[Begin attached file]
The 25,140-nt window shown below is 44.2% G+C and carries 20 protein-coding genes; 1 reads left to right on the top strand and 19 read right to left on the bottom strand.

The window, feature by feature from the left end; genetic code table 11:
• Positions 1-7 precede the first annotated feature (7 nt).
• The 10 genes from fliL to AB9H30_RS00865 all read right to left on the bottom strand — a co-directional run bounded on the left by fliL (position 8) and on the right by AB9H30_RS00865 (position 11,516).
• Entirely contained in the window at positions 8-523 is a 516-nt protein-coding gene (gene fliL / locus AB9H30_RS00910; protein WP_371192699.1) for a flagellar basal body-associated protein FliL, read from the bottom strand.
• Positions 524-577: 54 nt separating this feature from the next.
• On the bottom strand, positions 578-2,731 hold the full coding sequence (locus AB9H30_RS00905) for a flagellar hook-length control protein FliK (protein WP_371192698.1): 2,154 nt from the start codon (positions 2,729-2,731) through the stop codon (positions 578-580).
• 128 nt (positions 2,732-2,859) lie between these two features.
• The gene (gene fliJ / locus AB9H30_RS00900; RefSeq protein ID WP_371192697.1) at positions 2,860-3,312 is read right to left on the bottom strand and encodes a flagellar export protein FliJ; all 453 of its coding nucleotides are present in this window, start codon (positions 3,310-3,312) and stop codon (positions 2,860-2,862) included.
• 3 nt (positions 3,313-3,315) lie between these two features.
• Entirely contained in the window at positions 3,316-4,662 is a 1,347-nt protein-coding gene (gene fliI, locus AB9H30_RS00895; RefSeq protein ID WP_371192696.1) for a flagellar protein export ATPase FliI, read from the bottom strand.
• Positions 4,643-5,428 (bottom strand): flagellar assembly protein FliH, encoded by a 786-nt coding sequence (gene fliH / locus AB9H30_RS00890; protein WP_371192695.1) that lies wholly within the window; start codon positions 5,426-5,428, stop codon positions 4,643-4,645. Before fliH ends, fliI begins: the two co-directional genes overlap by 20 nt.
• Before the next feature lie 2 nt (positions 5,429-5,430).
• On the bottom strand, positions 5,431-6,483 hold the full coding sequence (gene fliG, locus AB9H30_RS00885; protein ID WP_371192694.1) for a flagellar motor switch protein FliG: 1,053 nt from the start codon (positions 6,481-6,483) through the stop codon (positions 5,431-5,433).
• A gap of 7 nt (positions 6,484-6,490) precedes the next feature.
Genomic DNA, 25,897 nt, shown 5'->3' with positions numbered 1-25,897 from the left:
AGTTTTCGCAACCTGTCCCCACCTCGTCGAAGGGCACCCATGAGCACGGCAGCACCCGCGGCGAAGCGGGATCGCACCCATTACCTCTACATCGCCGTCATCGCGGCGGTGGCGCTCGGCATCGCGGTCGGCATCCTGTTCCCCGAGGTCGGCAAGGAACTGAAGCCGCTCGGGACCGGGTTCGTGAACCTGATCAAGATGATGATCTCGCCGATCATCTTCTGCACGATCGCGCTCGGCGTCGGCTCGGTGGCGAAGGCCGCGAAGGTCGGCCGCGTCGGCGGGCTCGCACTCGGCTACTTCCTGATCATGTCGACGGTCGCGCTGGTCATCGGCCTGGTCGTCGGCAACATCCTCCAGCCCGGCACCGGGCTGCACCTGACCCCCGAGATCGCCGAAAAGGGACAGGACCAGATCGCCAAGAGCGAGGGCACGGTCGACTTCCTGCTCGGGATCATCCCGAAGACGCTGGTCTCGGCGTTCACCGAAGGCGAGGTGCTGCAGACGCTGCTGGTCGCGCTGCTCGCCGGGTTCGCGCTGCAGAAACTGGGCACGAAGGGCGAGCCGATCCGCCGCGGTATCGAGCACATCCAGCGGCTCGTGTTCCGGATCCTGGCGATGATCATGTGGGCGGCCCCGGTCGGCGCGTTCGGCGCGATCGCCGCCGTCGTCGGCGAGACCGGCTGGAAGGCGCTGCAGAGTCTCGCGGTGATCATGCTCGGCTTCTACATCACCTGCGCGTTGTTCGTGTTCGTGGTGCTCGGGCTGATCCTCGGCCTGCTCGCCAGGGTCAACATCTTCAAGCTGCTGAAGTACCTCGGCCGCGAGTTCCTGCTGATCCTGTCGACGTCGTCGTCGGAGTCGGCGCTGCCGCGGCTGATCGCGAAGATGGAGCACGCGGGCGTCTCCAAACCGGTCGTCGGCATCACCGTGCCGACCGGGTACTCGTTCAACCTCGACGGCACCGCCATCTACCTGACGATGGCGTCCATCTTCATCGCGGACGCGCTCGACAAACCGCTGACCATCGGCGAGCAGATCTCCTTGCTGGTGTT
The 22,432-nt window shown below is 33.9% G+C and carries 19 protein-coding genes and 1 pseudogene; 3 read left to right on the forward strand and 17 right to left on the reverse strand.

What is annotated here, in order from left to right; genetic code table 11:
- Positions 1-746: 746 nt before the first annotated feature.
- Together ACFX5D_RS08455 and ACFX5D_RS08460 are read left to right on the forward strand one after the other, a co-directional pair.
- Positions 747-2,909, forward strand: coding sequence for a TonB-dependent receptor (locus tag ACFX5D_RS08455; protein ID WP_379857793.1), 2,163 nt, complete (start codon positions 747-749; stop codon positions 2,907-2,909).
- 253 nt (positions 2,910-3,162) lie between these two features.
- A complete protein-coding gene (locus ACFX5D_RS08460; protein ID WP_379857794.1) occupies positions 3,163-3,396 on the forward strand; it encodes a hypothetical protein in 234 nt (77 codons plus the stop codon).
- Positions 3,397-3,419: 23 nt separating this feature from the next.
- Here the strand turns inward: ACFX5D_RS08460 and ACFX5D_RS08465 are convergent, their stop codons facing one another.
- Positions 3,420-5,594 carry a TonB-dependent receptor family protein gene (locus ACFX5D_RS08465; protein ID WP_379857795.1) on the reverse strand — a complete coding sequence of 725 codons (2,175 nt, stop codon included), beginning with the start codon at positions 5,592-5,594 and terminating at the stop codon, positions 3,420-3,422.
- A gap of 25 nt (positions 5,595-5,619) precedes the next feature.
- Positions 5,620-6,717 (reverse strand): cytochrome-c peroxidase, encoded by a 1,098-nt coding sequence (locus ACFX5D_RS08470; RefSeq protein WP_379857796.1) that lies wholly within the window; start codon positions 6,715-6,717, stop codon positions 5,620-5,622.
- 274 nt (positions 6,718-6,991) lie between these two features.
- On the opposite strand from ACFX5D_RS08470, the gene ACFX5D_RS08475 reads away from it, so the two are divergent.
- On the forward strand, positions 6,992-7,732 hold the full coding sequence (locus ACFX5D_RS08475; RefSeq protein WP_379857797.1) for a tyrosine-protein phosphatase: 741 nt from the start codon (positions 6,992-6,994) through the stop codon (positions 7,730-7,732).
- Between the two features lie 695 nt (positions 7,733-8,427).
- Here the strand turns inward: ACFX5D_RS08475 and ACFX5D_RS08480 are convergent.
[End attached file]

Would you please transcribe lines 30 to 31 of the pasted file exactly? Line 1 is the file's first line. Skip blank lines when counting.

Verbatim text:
- 274 nt (positions 6,718-6,991) lie between these two features.
- On the opposite strand from ACFX5D_RS08470, the gene ACFX5D_RS08475 reads away from it, so the two are divergent.